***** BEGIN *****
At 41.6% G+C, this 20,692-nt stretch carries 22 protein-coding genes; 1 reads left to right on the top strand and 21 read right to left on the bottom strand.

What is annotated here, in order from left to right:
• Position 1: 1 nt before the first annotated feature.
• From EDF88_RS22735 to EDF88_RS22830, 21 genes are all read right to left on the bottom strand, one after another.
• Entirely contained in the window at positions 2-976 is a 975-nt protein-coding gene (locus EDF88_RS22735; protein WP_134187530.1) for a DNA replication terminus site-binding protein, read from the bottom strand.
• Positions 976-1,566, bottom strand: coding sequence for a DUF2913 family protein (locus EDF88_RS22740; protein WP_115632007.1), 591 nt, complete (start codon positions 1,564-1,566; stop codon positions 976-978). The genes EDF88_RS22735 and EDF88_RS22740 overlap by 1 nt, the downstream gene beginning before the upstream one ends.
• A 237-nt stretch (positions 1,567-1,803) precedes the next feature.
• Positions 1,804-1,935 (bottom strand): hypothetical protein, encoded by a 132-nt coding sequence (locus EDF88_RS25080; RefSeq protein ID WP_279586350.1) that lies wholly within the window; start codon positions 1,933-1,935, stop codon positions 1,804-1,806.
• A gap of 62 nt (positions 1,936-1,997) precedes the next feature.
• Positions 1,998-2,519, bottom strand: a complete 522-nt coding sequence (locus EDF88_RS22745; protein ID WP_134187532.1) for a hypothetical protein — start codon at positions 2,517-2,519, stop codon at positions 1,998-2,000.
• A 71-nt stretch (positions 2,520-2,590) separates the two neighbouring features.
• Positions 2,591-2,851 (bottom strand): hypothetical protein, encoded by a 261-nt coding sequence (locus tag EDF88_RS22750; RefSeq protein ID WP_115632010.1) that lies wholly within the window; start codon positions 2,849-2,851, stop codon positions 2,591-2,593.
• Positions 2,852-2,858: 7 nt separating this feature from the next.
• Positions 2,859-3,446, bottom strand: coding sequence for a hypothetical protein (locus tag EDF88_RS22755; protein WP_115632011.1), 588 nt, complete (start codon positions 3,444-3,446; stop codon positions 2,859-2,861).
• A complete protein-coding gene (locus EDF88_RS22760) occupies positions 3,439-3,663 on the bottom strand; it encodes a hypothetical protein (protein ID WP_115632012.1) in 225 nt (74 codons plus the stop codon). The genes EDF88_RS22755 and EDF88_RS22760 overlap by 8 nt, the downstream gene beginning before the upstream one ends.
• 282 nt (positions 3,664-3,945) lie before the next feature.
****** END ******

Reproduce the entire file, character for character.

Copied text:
At 41.6% G+C, this 20,692-nt stretch carries 22 protein-coding genes; 1 reads left to right on the top strand and 21 read right to left on the bottom strand.

What is annotated here, in order from left to right:
• Position 1: 1 nt before the first annotated feature.
• From EDF88_RS22735 to EDF88_RS22830, 21 genes are all read right to left on the bottom strand, one after another.
• Entirely contained in the window at positions 2-976 is a 975-nt protein-coding gene (locus EDF88_RS22735; protein WP_134187530.1) for a DNA replication terminus site-binding protein, read from the bottom strand.
• Positions 976-1,566, bottom strand: coding sequence for a DUF2913 family protein (locus EDF88_RS22740; protein WP_115632007.1), 591 nt, complete (start codon positions 1,564-1,566; stop codon positions 976-978). The genes EDF88_RS22735 and EDF88_RS22740 overlap by 1 nt, the downstream gene beginning before the upstream one ends.
• A 237-nt stretch (positions 1,567-1,803) precedes the next feature.
• Positions 1,804-1,935 (bottom strand): hypothetical protein, encoded by a 132-nt coding sequence (locus EDF88_RS25080; RefSeq protein ID WP_279586350.1) that lies wholly within the window; start codon positions 1,933-1,935, stop codon positions 1,804-1,806.
• A gap of 62 nt (positions 1,936-1,997) precedes the next feature.
• Positions 1,998-2,519, bottom strand: a complete 522-nt coding sequence (locus EDF88_RS22745; protein ID WP_134187532.1) for a hypothetical protein — start codon at positions 2,517-2,519, stop codon at positions 1,998-2,000.
• A 71-nt stretch (positions 2,520-2,590) separates the two neighbouring features.
• Positions 2,591-2,851 (bottom strand): hypothetical protein, encoded by a 261-nt coding sequence (locus tag EDF88_RS22750; RefSeq protein ID WP_115632010.1) that lies wholly within the window; start codon positions 2,849-2,851, stop codon positions 2,591-2,593.
• Positions 2,852-2,858: 7 nt separating this feature from the next.
• Positions 2,859-3,446, bottom strand: coding sequence for a hypothetical protein (locus tag EDF88_RS22755; protein WP_115632011.1), 588 nt, complete (start codon positions 3,444-3,446; stop codon positions 2,859-2,861).
• A complete protein-coding gene (locus EDF88_RS22760) occupies positions 3,439-3,663 on the bottom strand; it encodes a hypothetical protein (protein ID WP_115632012.1) in 225 nt (74 codons plus the stop codon). The genes EDF88_RS22755 and EDF88_RS22760 overlap by 8 nt, the downstream gene beginning before the upstream one ends.
• 282 nt (positions 3,664-3,945) lie before the next feature.